ALEXANDRIA, Va. (AP) — An Illinois grandfather shook in the witness chair as he told jurors about discovering his 8-year-old granddaughter and her best friend dead from stab wounds in a park where they had been playing, an attack prosecutors say was committed by an ex-Marine now on trial for his life in another killing.
A jury in U.S. District Court heard testimony Tuesday linking the 2005 slayings of 8-year-old Laura Hobbs and 9-year-old Krystal Tobias to Jorge Torrez, a neighbor of the girls in their hometown of Zion, Ill., about an hour north of Chicago.
Torrez was convicted of first-degree murder earlier this month in the death of Navy Petty Officer Amanda Snell, a barracks-mate at Joint Base Myer-Henderson Hall in Arlington. The jury must now decide whether Torrez will be executed or sentenced to life in prison.
In making their case for execution, the prosecutors in Virginia presented evidence linking Torrez to the girls' killings in Illinois. Torrez was only 16 when the girls were killed, and was friends with one of the girls' older brothers. Prosecutors say DNA from Torrez's semen was found on one of the girls' bodies, and that he also confessed to a jail mate that he stabbed the girls.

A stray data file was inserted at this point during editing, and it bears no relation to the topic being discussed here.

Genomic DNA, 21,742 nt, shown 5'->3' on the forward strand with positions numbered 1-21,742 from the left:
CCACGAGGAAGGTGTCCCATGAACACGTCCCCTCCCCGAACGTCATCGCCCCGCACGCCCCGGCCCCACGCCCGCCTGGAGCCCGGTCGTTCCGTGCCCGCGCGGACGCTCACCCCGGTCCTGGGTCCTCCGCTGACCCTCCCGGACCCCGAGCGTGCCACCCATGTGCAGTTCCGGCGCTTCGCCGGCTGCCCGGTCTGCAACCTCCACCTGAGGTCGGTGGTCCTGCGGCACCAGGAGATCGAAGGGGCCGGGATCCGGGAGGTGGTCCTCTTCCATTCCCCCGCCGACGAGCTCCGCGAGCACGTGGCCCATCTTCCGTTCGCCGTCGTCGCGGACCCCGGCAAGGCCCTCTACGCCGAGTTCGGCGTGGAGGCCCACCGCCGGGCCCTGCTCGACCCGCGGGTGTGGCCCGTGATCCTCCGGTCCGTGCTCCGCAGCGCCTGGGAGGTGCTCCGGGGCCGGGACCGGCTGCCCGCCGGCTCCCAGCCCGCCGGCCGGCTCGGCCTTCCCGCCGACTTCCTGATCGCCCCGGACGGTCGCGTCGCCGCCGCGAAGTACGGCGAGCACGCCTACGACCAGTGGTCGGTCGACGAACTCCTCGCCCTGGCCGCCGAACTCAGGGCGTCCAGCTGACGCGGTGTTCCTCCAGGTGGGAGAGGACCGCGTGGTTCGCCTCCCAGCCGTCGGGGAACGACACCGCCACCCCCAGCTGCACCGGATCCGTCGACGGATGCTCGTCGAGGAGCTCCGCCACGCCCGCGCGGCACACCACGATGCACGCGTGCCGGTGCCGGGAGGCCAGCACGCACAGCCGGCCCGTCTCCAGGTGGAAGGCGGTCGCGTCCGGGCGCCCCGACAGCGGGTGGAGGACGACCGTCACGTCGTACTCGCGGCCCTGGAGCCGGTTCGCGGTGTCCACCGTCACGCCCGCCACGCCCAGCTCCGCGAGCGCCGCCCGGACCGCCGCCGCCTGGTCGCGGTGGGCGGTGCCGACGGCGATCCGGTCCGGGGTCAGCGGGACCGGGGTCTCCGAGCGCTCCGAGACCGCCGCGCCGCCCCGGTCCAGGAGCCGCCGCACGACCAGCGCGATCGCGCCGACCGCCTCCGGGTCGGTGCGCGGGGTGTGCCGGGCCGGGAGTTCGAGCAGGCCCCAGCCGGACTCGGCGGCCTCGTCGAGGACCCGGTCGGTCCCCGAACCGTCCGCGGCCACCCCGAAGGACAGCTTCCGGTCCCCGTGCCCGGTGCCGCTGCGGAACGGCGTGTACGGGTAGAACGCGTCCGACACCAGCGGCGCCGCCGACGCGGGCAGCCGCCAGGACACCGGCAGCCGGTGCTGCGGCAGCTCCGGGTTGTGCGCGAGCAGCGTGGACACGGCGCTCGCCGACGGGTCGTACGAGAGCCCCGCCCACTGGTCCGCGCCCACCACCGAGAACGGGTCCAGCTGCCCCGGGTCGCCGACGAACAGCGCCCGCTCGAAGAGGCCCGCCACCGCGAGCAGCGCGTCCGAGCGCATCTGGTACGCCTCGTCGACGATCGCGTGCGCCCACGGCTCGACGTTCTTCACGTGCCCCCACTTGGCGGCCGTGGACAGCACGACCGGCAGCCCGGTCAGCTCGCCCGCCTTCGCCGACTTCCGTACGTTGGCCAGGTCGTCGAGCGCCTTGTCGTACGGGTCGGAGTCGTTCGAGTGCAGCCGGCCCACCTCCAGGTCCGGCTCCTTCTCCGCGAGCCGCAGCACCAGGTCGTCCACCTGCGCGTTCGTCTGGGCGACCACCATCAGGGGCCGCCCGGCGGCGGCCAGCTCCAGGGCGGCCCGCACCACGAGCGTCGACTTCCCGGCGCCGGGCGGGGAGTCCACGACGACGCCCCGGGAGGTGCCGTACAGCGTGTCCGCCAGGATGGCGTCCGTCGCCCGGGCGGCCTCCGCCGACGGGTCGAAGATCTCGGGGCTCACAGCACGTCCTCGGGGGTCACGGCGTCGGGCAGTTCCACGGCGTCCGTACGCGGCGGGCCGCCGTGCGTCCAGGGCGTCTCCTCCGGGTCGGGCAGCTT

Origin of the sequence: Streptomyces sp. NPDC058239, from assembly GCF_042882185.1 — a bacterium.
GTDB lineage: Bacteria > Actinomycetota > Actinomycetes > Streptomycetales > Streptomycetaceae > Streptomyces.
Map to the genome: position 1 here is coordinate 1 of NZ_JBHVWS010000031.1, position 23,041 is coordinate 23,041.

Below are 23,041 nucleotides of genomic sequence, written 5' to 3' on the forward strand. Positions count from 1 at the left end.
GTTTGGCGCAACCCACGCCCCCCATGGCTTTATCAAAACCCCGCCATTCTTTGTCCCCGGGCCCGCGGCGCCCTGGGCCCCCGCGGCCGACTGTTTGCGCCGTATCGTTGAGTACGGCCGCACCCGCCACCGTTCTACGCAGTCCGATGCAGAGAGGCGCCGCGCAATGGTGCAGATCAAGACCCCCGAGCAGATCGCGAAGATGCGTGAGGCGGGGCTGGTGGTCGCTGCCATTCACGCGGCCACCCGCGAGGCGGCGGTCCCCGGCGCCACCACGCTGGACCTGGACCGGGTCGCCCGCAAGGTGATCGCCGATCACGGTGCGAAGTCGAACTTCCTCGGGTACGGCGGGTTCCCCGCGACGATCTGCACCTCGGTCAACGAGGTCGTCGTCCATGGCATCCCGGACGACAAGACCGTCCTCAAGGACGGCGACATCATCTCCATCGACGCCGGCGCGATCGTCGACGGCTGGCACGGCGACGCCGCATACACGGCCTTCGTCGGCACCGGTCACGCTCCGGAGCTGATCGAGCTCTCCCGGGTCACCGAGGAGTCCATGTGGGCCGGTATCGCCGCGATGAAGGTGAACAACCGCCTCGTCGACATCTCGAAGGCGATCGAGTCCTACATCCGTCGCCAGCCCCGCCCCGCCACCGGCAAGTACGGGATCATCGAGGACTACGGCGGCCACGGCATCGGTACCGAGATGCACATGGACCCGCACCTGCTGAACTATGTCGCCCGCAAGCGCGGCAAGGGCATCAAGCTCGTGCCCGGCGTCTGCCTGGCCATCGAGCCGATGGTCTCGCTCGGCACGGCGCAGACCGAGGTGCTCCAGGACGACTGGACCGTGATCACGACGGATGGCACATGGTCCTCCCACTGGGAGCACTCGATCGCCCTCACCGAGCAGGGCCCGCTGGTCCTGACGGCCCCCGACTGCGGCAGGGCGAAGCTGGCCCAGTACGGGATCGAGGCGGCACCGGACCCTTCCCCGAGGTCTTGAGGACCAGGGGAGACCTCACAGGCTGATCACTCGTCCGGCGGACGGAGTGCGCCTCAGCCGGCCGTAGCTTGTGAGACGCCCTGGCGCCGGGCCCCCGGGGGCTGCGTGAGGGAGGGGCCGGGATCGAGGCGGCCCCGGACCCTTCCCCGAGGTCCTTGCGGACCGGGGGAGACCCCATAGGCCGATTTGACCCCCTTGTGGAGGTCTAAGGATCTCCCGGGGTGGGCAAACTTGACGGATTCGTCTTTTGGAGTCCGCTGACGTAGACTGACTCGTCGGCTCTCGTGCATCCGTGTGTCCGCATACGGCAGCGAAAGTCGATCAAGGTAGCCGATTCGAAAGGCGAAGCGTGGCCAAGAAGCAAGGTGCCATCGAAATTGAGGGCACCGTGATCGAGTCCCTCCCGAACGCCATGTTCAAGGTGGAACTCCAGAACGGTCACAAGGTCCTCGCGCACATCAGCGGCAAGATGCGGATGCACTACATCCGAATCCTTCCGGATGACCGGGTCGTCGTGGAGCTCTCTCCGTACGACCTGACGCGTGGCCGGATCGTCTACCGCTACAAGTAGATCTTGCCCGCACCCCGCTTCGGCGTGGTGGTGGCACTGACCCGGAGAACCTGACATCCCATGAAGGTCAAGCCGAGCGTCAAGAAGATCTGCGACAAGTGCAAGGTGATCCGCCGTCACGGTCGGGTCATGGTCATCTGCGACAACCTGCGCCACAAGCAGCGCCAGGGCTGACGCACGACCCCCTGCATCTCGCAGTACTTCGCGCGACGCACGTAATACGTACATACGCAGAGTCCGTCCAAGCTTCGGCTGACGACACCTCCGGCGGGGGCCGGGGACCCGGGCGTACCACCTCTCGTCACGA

On Tuesday, Laura's grandfather, Arthur Hollabaugh, described the search for the girls that began on Mother's Day 2005 when Laura failed to come home from a day of play at a nearby park.
Hollabaugh searched the park with Laura's father, Jerry Hobbs, and found the girls the next day.
"I seen 'em laying there," Hollabaugh said, fighting back tears. "I called the police and said ... 'They're dead.'"
Police initially charged Jerry Hobbs with killing the girls. Hobbs gave what authorities now know to be a false confession shortly after the killings and undergoing a 20-hour interrogation.
Krystal's brother, Alberto Segura, now 24, had been friends with Torrez. He testified that Torrez called him from jail in 2010, after being arrested in a separate case. Torrez warned Segura that authorities and the media might soon be linking Torrez to the girls' deaths. Segura asked Torrez directly if he killed the girls. Torrez, after a long pause, denied it.
"I said, 'OK, I believe you,'" Segura testified.
It was Torrez's arrest in 2010 for a series of violent, stalking attacks on women in northern Virginia that gave authorities the DNA evidence that led back to Snell's killing in 2009 and the girls' slayings in 2005. Torrez is already serving life in prison for the stalking attacks. He has been charged in the girls' killing but has not yet been tried.
Prosecutors are expected to close their case Thursday. After Torrez was convicted of Snell's murder, he ordered his attorneys not to make any arguments on his behalf at sentencing, nor to cross-examine any government witnesses. Defense attorneys have declined to say whether Torrez prefers execution to a life sentence.
Torrez has ordered his lawyers not to fight prosecutors' case for execution.